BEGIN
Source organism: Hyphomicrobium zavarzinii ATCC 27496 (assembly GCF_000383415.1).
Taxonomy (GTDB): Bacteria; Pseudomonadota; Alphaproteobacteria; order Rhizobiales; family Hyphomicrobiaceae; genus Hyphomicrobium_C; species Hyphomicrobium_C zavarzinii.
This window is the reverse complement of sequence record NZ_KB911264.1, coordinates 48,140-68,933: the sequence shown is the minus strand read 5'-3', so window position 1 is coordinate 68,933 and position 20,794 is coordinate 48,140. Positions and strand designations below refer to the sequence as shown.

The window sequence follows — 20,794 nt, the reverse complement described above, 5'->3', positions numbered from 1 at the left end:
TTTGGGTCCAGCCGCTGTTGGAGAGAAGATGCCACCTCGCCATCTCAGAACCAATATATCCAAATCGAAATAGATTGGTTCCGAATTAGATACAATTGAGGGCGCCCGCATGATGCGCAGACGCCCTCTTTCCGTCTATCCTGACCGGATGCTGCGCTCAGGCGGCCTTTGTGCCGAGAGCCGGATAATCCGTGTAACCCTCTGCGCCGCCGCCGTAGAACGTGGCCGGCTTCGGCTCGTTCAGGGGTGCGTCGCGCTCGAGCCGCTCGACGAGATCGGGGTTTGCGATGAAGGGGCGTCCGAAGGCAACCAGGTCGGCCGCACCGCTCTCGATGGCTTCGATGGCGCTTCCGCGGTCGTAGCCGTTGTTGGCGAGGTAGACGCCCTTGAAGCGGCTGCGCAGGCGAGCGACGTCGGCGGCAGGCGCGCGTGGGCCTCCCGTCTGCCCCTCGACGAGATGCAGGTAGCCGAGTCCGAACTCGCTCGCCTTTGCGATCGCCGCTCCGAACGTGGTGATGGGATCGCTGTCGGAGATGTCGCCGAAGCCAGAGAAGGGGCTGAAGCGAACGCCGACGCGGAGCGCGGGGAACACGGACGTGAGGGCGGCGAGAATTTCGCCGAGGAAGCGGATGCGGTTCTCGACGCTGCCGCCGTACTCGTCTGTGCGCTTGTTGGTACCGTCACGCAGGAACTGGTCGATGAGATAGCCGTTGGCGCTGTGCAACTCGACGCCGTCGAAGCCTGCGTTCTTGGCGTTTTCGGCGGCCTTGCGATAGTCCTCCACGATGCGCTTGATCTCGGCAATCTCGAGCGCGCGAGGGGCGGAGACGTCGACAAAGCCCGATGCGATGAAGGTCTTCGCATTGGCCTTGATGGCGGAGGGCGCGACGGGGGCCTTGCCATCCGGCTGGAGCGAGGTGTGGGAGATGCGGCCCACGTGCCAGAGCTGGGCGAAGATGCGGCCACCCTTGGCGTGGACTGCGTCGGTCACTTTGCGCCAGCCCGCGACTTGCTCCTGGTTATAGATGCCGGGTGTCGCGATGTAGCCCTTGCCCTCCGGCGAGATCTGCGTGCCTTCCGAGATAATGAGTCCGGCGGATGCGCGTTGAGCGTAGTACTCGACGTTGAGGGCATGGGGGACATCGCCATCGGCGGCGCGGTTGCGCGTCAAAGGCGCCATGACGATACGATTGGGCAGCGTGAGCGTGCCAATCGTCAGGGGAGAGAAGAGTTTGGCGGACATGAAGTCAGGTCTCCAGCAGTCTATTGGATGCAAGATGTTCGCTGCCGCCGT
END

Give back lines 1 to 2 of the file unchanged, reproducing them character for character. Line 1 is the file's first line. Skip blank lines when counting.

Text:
Source organism: Hyphomicrobium zavarzinii ATCC 27496 (assembly GCF_000383415.1).
Taxonomy (GTDB): Bacteria; Pseudomonadota; Alphaproteobacteria; order Rhizobiales; family Hyphomicrobiaceae; genus Hyphomicrobium_C; species Hyphomicrobium_C zavarzinii.